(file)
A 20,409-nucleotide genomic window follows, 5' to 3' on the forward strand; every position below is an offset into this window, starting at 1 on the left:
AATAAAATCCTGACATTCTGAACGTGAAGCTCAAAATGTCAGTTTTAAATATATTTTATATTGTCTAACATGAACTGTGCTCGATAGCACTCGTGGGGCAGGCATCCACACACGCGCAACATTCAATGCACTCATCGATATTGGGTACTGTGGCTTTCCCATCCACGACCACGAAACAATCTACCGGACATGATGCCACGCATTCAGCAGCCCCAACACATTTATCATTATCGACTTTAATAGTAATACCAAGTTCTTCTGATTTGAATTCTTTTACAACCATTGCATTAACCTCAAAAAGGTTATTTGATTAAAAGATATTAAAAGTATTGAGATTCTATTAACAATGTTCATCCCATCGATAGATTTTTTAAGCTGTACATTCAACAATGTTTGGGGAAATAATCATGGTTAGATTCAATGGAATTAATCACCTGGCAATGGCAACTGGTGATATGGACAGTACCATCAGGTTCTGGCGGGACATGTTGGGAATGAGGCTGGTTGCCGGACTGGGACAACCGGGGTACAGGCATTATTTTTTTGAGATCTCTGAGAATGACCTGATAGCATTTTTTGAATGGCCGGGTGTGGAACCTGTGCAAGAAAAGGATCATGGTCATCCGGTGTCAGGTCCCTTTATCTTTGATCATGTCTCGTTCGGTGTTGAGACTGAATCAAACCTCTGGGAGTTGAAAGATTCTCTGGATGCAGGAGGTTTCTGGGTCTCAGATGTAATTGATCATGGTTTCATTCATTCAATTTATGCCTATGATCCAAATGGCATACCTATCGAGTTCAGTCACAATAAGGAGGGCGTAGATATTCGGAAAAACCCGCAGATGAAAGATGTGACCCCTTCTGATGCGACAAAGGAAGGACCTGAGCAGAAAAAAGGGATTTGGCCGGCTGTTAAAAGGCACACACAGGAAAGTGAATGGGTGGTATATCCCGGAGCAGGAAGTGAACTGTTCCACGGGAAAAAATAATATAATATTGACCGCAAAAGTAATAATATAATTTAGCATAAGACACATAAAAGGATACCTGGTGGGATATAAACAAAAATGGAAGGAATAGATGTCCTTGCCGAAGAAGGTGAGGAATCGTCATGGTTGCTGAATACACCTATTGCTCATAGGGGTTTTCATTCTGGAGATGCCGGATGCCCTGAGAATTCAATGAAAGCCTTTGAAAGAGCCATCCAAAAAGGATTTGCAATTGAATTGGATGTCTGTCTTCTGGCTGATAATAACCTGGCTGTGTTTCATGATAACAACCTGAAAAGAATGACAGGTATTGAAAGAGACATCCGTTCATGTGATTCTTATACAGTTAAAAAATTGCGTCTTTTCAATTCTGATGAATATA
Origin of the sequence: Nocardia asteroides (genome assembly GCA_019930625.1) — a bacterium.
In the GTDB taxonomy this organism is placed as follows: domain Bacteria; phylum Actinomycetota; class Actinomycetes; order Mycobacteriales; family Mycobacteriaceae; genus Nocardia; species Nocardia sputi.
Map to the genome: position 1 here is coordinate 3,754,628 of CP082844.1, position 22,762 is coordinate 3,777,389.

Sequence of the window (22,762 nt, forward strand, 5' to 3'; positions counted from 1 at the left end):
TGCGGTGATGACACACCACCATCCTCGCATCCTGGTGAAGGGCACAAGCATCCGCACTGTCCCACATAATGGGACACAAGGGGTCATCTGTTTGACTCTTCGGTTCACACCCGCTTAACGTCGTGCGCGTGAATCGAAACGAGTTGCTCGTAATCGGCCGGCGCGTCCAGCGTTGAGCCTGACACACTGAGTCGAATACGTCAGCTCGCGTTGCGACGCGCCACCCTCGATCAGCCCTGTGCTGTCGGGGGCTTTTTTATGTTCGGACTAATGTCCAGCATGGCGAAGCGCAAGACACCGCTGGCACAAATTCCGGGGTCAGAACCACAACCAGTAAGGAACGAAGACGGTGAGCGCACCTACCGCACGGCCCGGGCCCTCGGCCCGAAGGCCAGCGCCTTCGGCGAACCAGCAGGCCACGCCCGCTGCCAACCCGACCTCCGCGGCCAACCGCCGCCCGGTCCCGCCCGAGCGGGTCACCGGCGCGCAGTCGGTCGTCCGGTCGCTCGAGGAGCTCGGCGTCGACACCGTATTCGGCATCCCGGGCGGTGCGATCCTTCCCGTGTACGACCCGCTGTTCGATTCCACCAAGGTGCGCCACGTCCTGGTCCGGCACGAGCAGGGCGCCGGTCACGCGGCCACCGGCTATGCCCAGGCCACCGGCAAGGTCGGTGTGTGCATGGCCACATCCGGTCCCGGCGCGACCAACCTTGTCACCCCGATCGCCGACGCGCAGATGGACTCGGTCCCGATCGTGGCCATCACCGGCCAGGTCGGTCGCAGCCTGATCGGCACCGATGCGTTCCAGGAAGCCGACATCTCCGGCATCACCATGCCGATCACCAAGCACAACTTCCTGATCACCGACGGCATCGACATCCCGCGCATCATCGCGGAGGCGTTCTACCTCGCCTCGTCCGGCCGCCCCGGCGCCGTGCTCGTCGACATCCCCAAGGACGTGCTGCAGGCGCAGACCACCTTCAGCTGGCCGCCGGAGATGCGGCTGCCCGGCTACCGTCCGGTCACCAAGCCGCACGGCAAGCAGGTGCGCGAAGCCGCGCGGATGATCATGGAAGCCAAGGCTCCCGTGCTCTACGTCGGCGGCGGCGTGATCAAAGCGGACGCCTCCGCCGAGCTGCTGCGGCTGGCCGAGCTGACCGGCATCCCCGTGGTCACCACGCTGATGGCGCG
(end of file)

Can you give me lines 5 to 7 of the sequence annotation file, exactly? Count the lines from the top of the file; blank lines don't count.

Map to the genome: position 1 here is coordinate 3,754,628 of CP082844.1, position 22,762 is coordinate 3,777,389.

Sequence of the window (22,762 nt, forward strand, 5' to 3'; positions counted from 1 at the left end):
TGCGGTGATGACACACCACCATCCTCGCATCCTGGTGAAGGGCACAAGCATCCGCACTGTCCCACATAATGGGACACAAGGGGTCATCTGTTTGACTCTTCGGTTCACACCCGCTTAACGTCGTGCGCGTGAATCGAAACGAGTTGCTCGTAATCGGCCGGCGCGTCCAGCGTTGAGCCTGACACACTGAGTCGAATACGTCAGCTCGCGTTGCGACGCGCCACCCTCGATCAGCCCTGTGCTGTCGGGGGCTTTTTTATGTTCGGACTAATGTCCAGCATGGCGAAGCGCAAGACACCGCTGGCACAAATTCCGGGGTCAGAACCACAACCAGTAAGGAACGAAGACGGTGAGCGCACCTACCGCACGGCCCGGGCCCTCGGCCCGAAGGCCAGCGCCTTCGGCGAACCAGCAGGCCACGCCCGCTGCCAACCCGACCTCCGCGGCCAACCGCCGCCCGGTCCCGCCCGAGCGGGTCACCGGCGCGCAGTCGGTCGTCCGGTCGCTCGAGGAGCTCGGCGTCGACACCGTATTCGGCATCCCGGGCGGTGCGATCCTTCCCGTGTACGACCCGCTGTTCGATTCCACCAAGGTGCGCCACGTCCTGGTCCGGCACGAGCAGGGCGCCGGTCACGCGGCCACCGGCTATGCCCAGGCCACCGGCAAGGTCGGTGTGTGCATGGCCACATCCGGTCCCGGCGCGACCAACCTTGTCACCCCGATCGCCGACGCGCAGATGGACTCGGTCCCGATCGTGGCCATCACCGGCCAGGTCGGTCGCAGCCTGATCGGCACCGATGCGTTCCAGGAAGCCGACATCTCCGGCATCACCATGCCGATCACCAAGCACAACTTCCTGATCACCGACGGCATCGACATCCCGCGCATCATCGCGGAGGCGTTCTACCTCGCCTCGTCCGGCCGCCCCGGCGCCGTGCTCGTCGACATCCCCAAGGACGTGCTGCAGGCGCAGACCACCTTCAGCTGGCCGCCGGAGATGCGGCTGCCCGGCTACCGTCCGGTCACCAAGCCGCACGGCAAGCAGGTGCGCGAAGCCGCGCGGATGATCATGGAAGCCAAGGCTCCCGTGCTCTACGTCGGCGGCGGCGTGATCAAAGCGGACGCCTCCGCCGAGCTGCTGCGGCTGGCCGAGCTGACCGGCATCCCCGTGGTCACCACGCTGATGGCGCG